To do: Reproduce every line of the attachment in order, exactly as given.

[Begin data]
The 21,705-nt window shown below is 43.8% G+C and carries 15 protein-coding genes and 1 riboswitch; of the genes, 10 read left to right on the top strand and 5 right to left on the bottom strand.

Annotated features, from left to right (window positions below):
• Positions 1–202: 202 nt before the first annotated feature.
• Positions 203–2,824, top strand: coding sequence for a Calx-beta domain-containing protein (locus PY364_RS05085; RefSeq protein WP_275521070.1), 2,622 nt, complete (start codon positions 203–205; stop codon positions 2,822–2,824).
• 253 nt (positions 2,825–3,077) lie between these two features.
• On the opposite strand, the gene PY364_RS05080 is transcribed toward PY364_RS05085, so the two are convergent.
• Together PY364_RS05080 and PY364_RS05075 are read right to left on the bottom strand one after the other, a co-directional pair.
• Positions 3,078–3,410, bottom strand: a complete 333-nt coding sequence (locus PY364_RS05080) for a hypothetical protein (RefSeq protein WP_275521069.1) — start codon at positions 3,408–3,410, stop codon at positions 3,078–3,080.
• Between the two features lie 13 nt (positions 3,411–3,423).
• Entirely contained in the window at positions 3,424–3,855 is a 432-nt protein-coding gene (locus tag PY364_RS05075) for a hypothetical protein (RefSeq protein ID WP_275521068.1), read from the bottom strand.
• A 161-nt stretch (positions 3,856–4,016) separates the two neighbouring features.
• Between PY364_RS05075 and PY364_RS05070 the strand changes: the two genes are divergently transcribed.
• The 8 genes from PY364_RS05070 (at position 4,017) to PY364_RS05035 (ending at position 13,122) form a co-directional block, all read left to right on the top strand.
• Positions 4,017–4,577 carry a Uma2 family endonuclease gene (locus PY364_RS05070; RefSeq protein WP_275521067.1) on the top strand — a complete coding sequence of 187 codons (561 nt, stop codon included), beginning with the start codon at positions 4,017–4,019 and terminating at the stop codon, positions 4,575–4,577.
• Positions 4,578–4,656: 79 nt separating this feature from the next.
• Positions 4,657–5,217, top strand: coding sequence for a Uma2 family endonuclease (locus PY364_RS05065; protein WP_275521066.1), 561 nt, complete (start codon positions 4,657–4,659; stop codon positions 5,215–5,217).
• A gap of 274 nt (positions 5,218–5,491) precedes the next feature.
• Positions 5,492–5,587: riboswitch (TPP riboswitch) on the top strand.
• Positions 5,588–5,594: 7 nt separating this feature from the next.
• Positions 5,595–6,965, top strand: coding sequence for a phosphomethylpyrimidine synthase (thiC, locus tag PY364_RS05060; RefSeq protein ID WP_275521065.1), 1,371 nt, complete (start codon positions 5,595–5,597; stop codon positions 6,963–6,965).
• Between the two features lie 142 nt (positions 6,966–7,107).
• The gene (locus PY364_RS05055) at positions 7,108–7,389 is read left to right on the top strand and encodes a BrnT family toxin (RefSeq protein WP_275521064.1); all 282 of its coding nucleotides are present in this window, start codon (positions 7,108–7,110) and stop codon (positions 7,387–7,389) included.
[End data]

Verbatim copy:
The 21,705-nt window shown below is 43.8% G+C and carries 15 protein-coding genes and 1 riboswitch; of the genes, 10 read left to right on the top strand and 5 right to left on the bottom strand.

Annotated features, from left to right (window positions below):
• Positions 1–202: 202 nt before the first annotated feature.
• Positions 203–2,824, top strand: coding sequence for a Calx-beta domain-containing protein (locus PY364_RS05085; RefSeq protein WP_275521070.1), 2,622 nt, complete (start codon positions 203–205; stop codon positions 2,822–2,824).
• 253 nt (positions 2,825–3,077) lie between these two features.
• On the opposite strand, the gene PY364_RS05080 is transcribed toward PY364_RS05085, so the two are convergent.
• Together PY364_RS05080 and PY364_RS05075 are read right to left on the bottom strand one after the other, a co-directional pair.
• Positions 3,078–3,410, bottom strand: a complete 333-nt coding sequence (locus PY364_RS05080) for a hypothetical protein (RefSeq protein WP_275521069.1) — start codon at positions 3,408–3,410, stop codon at positions 3,078–3,080.
• Between the two features lie 13 nt (positions 3,411–3,423).
• Entirely contained in the window at positions 3,424–3,855 is a 432-nt protein-coding gene (locus tag PY364_RS05075) for a hypothetical protein (RefSeq protein ID WP_275521068.1), read from the bottom strand.
• A 161-nt stretch (positions 3,856–4,016) separates the two neighbouring features.
• Between PY364_RS05075 and PY364_RS05070 the strand changes: the two genes are divergently transcribed.
• The 8 genes from PY364_RS05070 (at position 4,017) to PY364_RS05035 (ending at position 13,122) form a co-directional block, all read left to right on the top strand.
• Positions 4,017–4,577 carry a Uma2 family endonuclease gene (locus PY364_RS05070; RefSeq protein WP_275521067.1) on the top strand — a complete coding sequence of 187 codons (561 nt, stop codon included), beginning with the start codon at positions 4,017–4,019 and terminating at the stop codon, positions 4,575–4,577.
• Positions 4,578–4,656: 79 nt separating this feature from the next.
• Positions 4,657–5,217, top strand: coding sequence for a Uma2 family endonuclease (locus PY364_RS05065; protein WP_275521066.1), 561 nt, complete (start codon positions 4,657–4,659; stop codon positions 5,215–5,217).
• A gap of 274 nt (positions 5,218–5,491) precedes the next feature.
• Positions 5,492–5,587: riboswitch (TPP riboswitch) on the top strand.
• Positions 5,588–5,594: 7 nt separating this feature from the next.
• Positions 5,595–6,965, top strand: coding sequence for a phosphomethylpyrimidine synthase (thiC, locus tag PY364_RS05060; RefSeq protein ID WP_275521065.1), 1,371 nt, complete (start codon positions 5,595–5,597; stop codon positions 6,963–6,965).
• Between the two features lie 142 nt (positions 6,966–7,107).
• The gene (locus PY364_RS05055) at positions 7,108–7,389 is read left to right on the top strand and encodes a BrnT family toxin (RefSeq protein WP_275521064.1); all 282 of its coding nucleotides are present in this window, start codon (positions 7,108–7,110) and stop codon (positions 7,387–7,389) included.